*    Santiago Airport: We get lot of questions about this. The domestic ariport is 200 meters from the International. Really the same airport with different terminals. Oddly there is no airport hotel! So the nearest is in Santiago 30 minutes to 1 hour from the airport depending on time of day.
*    Airport Tranfers: For as little as $14.00 US per person you can take a safe, clean, new, professionally driven Delfos shuttle bus from the airport to your hotel. Delfos also has direct service from the airport to the Santiago ski areas and the costal area of Vina Del Mar. The fares are guaranteed so why hassle with a taxi driver over fares!
*    Cabs: Taxis: Taxis in town are fairly cheap. In Santiago if you pay much over $5US to go anywhere you probably took a VERY scenic route. If you see the same statue twice that should give you a clue! By law they are all supposed to equipped with meters. Quality of the cars varies from escapees from demolition derbies to nice modern cars. Two cautions: make sure the meter is running and started at the base (about 220 pesos) and you have small change. Tipping taxis is not customary but appreciated.
*    Subway: Called the METRO, it is clean, effecient and safe. It is a great and very inexpensive way to get around Santiago.
*    Train: There is a train system that links Santiago and the rest of the country. It is both cheap and reliable. It isn't an Orient Express but it isn't full of goats and chickens either.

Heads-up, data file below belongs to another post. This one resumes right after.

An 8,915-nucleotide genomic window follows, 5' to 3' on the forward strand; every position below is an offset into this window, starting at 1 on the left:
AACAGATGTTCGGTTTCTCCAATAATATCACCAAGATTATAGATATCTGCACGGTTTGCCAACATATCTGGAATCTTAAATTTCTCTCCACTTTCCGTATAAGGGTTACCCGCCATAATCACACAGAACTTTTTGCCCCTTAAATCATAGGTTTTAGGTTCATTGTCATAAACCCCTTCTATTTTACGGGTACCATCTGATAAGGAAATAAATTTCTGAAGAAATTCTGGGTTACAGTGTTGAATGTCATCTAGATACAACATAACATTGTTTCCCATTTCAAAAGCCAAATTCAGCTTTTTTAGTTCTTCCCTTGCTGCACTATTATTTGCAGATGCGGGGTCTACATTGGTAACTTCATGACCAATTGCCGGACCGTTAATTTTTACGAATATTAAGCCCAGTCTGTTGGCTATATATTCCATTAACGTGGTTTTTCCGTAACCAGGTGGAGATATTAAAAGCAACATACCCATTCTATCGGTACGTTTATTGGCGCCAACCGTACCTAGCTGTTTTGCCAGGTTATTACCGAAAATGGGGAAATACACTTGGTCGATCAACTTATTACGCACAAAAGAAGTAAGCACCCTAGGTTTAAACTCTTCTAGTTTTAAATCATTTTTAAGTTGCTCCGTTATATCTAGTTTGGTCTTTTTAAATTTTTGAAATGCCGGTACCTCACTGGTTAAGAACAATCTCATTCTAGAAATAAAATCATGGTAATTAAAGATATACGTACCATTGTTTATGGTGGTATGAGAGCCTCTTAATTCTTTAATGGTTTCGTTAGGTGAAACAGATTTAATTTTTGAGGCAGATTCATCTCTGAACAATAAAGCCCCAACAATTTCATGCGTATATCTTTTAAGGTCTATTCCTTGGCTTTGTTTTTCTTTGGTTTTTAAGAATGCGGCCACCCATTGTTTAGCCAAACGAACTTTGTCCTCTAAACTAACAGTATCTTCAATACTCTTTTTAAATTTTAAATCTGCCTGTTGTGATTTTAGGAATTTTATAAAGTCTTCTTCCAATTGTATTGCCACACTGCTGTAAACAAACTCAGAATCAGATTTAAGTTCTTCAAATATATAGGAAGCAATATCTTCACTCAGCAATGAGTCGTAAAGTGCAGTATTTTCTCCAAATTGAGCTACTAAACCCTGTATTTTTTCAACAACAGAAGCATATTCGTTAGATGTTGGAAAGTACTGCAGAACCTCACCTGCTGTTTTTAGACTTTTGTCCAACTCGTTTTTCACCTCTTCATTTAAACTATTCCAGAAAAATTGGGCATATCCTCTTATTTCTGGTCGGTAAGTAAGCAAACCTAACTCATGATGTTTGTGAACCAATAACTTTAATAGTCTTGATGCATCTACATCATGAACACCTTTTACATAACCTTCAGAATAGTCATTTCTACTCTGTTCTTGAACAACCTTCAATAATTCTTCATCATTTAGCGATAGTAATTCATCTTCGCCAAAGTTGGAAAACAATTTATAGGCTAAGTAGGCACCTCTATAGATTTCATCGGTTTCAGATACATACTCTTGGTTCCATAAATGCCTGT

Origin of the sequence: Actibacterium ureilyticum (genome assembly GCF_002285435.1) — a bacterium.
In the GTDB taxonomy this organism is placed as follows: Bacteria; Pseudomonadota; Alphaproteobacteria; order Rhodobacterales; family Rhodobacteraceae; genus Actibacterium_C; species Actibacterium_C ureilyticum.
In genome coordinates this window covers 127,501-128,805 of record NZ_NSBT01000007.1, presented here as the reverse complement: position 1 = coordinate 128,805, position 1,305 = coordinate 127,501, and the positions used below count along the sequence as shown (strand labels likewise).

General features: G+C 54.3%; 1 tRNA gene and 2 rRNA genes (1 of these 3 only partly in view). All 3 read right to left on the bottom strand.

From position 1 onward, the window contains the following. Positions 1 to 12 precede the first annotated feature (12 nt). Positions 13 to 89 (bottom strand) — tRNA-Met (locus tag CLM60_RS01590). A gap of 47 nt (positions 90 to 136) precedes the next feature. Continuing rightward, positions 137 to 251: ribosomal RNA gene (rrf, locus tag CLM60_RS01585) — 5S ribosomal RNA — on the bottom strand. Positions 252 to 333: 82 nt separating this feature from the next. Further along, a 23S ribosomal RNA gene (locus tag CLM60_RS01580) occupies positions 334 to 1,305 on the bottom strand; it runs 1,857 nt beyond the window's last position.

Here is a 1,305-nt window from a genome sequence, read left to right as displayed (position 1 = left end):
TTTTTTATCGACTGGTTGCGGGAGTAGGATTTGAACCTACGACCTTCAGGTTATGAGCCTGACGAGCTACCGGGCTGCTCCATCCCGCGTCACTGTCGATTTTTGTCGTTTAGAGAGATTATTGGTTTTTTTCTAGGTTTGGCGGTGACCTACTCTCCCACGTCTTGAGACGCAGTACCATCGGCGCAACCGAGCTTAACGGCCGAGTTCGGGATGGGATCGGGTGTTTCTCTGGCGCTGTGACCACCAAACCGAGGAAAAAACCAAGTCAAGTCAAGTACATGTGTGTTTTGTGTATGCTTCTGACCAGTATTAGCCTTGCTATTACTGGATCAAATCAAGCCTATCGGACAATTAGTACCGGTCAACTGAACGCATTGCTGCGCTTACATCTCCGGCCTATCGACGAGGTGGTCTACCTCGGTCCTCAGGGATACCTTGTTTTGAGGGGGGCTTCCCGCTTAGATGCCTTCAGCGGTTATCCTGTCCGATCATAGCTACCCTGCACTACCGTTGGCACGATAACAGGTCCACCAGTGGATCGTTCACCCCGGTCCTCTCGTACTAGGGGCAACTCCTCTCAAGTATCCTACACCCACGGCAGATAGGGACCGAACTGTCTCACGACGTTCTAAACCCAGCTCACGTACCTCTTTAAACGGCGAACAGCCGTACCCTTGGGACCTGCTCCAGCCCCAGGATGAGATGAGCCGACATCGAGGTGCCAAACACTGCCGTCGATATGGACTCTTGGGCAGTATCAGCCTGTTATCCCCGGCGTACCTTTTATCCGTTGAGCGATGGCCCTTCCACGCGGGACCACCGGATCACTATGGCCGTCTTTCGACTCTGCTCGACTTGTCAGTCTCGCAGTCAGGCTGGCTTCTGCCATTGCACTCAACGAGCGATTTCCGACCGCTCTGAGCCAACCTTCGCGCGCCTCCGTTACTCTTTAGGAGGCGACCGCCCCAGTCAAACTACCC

*    Roads: The Panamericana, also called route 5, goes almost the entire length of the country with helpful Carabinero (police) stations about every 5 feet. It is divided from Santiago to about 400 miles South. It is in very good condition generally with numerous gas stations (Texaco, Mobil, Copec) and they have usually the dreaded quick stops for Cokes, sandwiches etc. A car trip through much of Chile is both practical and enjoyable. There are also lots of pretty good quality motels along major roads that also can add to the fun of a car trip. You can drive with a valid foreign driver's license. Note that wearing of seat belts in Chile is mandatory, and in any case a darn good idea anywhere. Hertz has 17 locations throughout the country and provides good quality vehicles at good rates. As a plus they have 24 hour emergency service and even vehicles specially equipped for all sorts of terrain.

People:People in Chile are really genuinely friendly and helpful. They alone make a trip to Chile worthwhile.

Santiago: Just a few words to answer some common questions we get about the capital city. It is about 15 miles from the airport, about a 20 to 30 minute drive. It has a number of districts but in most cases they are all part of the city. Providencia and Las Condes and Vitacura districts are very fashionable with good hotels, shops, restaurants, bars. They are only minutes by cab from the "downtown" area. Most major businesses are located in these districts.

Safety: Chile is actually a pretty safe place for the tourist. But in Santiago, like any big city in the world, reasonable prudence is always a good idea. Don't wear a solid gold Rolex, a Timex will do, don't carry a large amount of cash, don't leave cameras and valuables exposed in an unoccupied car...just be smart.